If you’ve ever heard from Unibuddy before, you’ve probably seen us use the phrase ‘sense of belonging’ a lot.
We talk about giving your students a ‘sense of belonging’ before they enroll at your institution, cementing the ‘sense of belonging’ that drives them to apply, how a ‘sense of belonging’ is the key to boosting yield.
But what is it? And why are we so confident about it?
Well, it turns out there is a lot of science behind belonging.
A groundbreaking 1995 paper by psychologists Baumeister and Leary was one of the first to identify belonging as, not just a desire, but a need. A need that, for humans, is almost as strong as the need for food.
And, according to their theory, belonging isn’t about where you are, or what you are doing – it is about the people you interact with. Baumeister and Leary’s theory was clear that interpersonal relationships are key to belonging.
When you achieve a sense of belonging, through prolonged, positive social contact, it’s associated with a reduction in anxiety and positive, sometimes celebratory, feeling.
And when it comes to colleges, a sense of belonging is crucial. What does that mean in education? Here’s how the American scholar Terrell Strayhorn defines it:
“In terms of college, sense of belonging refers to … a feeling or sensation of connectedness, and the experience of mattering or feeling cared about, accepted, respected, valued by, and important to the campus community or others on campus such as faculty, staff, and peers.”
That sense of belonging influences everything. If a student feels a sense of belonging, they are more likely to enroll, to stay enrolled, and to succeed. And it’s not just us saying that.
Belonging impacts choice
In 2007, academic advisor Martha O’Connell said: “the most important factor in choosing a college is fit.”
A paper by marketing researcher Emma Winter explored this idea further, and gathered empirical evidence to support that claim. “A feeling of belonging is crucial,” she wrote. “The ability of a university to provide a ‘sense of belonging’ was seen as being essential and when specifically asked for the key reasons for choosing one university above another, the feeling of belonging was cited in some form by all participants.”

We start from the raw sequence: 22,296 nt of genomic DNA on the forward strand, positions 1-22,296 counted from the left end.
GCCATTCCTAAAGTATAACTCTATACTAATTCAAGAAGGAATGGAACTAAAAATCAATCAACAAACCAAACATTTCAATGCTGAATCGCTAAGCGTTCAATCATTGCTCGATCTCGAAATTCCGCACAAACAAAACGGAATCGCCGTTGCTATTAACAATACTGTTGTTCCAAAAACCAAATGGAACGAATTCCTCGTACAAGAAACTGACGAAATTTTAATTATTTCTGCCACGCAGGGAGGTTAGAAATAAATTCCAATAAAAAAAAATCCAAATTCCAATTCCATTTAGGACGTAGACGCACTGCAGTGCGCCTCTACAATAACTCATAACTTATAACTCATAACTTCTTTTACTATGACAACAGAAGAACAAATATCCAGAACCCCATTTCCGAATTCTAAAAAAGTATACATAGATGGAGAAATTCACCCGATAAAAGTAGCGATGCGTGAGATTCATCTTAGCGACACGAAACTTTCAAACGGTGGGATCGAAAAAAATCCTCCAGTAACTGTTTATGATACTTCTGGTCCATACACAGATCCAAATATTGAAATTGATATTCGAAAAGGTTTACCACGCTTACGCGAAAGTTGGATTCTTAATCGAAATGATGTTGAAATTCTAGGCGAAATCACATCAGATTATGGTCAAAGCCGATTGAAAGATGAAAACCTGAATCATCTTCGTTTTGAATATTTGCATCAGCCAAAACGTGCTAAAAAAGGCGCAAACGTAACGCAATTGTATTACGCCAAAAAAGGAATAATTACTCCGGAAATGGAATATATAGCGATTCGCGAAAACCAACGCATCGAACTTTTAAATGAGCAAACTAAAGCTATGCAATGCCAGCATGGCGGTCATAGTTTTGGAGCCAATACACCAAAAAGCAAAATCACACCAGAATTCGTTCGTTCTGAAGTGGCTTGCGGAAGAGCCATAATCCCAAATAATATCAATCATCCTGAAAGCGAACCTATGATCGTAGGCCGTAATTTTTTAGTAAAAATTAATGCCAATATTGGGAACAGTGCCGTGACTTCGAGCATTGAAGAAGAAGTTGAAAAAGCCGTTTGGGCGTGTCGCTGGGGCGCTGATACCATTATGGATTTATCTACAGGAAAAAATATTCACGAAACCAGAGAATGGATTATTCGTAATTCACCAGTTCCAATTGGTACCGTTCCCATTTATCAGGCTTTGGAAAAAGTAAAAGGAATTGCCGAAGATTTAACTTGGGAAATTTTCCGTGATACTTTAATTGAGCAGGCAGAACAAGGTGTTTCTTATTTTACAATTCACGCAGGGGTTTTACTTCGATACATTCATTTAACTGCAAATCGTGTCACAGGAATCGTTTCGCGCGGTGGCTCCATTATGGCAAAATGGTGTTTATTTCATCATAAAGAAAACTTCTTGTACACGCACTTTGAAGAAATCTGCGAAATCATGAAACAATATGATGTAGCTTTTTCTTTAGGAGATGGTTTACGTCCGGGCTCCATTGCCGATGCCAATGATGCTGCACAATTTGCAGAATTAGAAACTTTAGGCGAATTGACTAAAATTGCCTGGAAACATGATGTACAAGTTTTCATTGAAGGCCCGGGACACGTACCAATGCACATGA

Research published in the Journal of Further and Higher Education last year found that the ability of a university to provide a ‘sense of belonging’ was seen as essential – this was when prospective students were specifically asked for the key reason for choosing one university above another (Winter & Chapleo, 2017). The importance of personal interactions was overwhelmingly discussed as important by the sample in this research – above university rankings. Why? Well, the research found that interactions were key in facilitating a feeling of belonging and a sense of ‘university fit’.
As professionals in higher education marketing, recruitment and outreach, we understand how this is achieved through Open Days and face-to-face engagement. But the problem is we only reach a small proportion of prospects in this manner. What about the students who can’t afford to travel to an Open Day? What about those who physically can’t get here? What if they’re just too scared?
We need to facilitate meaningful personal interactions in a sustained, accessible way. And if we’re thinking about strengthening university recruitment initiatives through online engagement and digital content, we must acknowledge that today’s prospective students are very aware of online marketing and crave authenticity.
So… how do you achieve belonging?
Now we see that belonging matters – for choice, retention and success – how can colleges achieve it?
An article in the Chronicle of Higher Education looks at two studies into student belonging and identifies three strategies: “more frequent interactions with diverse peers”, “peer mentoring and staff care and support.”
And the groundbreaking 2012 report, What Works?, had a clear conclusion: “At the heart of successful retention and success is a strong sense of belonging in HE for all students.” The report suggested four measures for achieving belonging. The top two were:
- Supportive peer relations
- Meaningful interaction between staff and students
There’s a clear theme emerging: the key to developing that sense of belonging is the interpersonal relations that are formed between students and staff.
At Unibuddy, we believe that work on creating those relationships should start from the very beginning. When a student first considers a university, if they can connect with a current student or member of staff they will develop that sense of belonging.
And armed with that feeling, they’ll go on to enroll and succeed.
It’s more than a hunch – it’s backed by research of academics across the Higher Education sector, and the experience of thousands of students. At Queen Mary University, students that used Unibuddy were 34.8% more likely to enrol than those that did not.